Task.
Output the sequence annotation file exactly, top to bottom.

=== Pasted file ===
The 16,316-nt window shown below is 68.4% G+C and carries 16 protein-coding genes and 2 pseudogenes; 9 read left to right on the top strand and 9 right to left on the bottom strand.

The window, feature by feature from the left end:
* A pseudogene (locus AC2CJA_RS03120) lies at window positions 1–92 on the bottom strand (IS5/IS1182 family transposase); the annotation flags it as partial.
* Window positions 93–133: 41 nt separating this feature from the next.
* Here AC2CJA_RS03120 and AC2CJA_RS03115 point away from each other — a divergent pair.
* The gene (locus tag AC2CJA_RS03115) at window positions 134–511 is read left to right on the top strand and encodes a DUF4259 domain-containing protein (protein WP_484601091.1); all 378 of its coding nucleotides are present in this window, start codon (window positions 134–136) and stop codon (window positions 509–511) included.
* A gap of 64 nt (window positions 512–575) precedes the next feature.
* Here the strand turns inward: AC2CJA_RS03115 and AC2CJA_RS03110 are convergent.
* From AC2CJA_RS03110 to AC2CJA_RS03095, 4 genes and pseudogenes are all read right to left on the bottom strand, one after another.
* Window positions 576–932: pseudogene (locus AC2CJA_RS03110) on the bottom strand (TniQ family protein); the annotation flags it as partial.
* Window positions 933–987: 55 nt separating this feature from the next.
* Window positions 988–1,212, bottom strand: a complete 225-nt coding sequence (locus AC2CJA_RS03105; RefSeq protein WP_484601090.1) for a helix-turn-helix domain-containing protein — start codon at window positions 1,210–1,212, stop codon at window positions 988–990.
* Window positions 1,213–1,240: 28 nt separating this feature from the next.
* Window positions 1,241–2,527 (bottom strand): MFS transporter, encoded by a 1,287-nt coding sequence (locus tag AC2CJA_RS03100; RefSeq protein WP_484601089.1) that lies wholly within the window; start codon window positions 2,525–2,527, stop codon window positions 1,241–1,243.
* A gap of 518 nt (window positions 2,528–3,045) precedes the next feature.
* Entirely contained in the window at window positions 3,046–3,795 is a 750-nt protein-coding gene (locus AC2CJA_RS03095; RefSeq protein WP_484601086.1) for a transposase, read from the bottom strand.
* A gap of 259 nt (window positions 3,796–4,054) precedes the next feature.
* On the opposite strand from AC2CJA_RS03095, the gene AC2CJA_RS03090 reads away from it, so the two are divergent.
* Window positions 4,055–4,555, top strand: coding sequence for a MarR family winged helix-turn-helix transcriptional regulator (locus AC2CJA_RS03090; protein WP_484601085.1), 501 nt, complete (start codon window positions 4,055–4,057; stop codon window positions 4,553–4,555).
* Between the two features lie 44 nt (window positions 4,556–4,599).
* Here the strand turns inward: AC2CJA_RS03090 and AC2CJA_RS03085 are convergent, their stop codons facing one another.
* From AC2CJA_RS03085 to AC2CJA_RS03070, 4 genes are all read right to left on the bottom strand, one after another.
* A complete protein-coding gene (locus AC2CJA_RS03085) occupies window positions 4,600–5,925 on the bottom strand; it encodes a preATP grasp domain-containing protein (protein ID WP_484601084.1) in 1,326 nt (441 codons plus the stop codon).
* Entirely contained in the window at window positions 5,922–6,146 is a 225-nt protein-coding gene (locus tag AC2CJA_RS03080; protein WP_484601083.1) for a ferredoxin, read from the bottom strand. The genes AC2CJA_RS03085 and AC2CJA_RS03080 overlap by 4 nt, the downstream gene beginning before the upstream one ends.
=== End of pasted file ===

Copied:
The 16,316-nt window shown below is 68.4% G+C and carries 16 protein-coding genes and 2 pseudogenes; 9 read left to right on the top strand and 9 right to left on the bottom strand.

The window, feature by feature from the left end:
* A pseudogene (locus AC2CJA_RS03120) lies at window positions 1–92 on the bottom strand (IS5/IS1182 family transposase); the annotation flags it as partial.
* Window positions 93–133: 41 nt separating this feature from the next.
* Here AC2CJA_RS03120 and AC2CJA_RS03115 point away from each other — a divergent pair.
* The gene (locus tag AC2CJA_RS03115) at window positions 134–511 is read left to right on the top strand and encodes a DUF4259 domain-containing protein (protein WP_484601091.1); all 378 of its coding nucleotides are present in this window, start codon (window positions 134–136) and stop codon (window positions 509–511) included.
* A gap of 64 nt (window positions 512–575) precedes the next feature.
* Here the strand turns inward: AC2CJA_RS03115 and AC2CJA_RS03110 are convergent.
* From AC2CJA_RS03110 to AC2CJA_RS03095, 4 genes and pseudogenes are all read right to left on the bottom strand, one after another.
* Window positions 576–932: pseudogene (locus AC2CJA_RS03110) on the bottom strand (TniQ family protein); the annotation flags it as partial.
* Window positions 933–987: 55 nt separating this feature from the next.
* Window positions 988–1,212, bottom strand: a complete 225-nt coding sequence (locus AC2CJA_RS03105; RefSeq protein WP_484601090.1) for a helix-turn-helix domain-containing protein — start codon at window positions 1,210–1,212, stop codon at window positions 988–990.
* Window positions 1,213–1,240: 28 nt separating this feature from the next.
* Window positions 1,241–2,527 (bottom strand): MFS transporter, encoded by a 1,287-nt coding sequence (locus tag AC2CJA_RS03100; RefSeq protein WP_484601089.1) that lies wholly within the window; start codon window positions 2,525–2,527, stop codon window positions 1,241–1,243.
* A gap of 518 nt (window positions 2,528–3,045) precedes the next feature.
* Entirely contained in the window at window positions 3,046–3,795 is a 750-nt protein-coding gene (locus AC2CJA_RS03095; RefSeq protein WP_484601086.1) for a transposase, read from the bottom strand.
* A gap of 259 nt (window positions 3,796–4,054) precedes the next feature.
* On the opposite strand from AC2CJA_RS03095, the gene AC2CJA_RS03090 reads away from it, so the two are divergent.
* Window positions 4,055–4,555, top strand: coding sequence for a MarR family winged helix-turn-helix transcriptional regulator (locus AC2CJA_RS03090; protein WP_484601085.1), 501 nt, complete (start codon window positions 4,055–4,057; stop codon window positions 4,553–4,555).
* Between the two features lie 44 nt (window positions 4,556–4,599).
* Here the strand turns inward: AC2CJA_RS03090 and AC2CJA_RS03085 are convergent, their stop codons facing one another.
* From AC2CJA_RS03085 to AC2CJA_RS03070, 4 genes are all read right to left on the bottom strand, one after another.
* A complete protein-coding gene (locus AC2CJA_RS03085) occupies window positions 4,600–5,925 on the bottom strand; it encodes a preATP grasp domain-containing protein (protein ID WP_484601084.1) in 1,326 nt (441 codons plus the stop codon).
* Entirely contained in the window at window positions 5,922–6,146 is a 225-nt protein-coding gene (locus tag AC2CJA_RS03080; protein WP_484601083.1) for a ferredoxin, read from the bottom strand. The genes AC2CJA_RS03085 and AC2CJA_RS03080 overlap by 4 nt, the downstream gene beginning before the upstream one ends.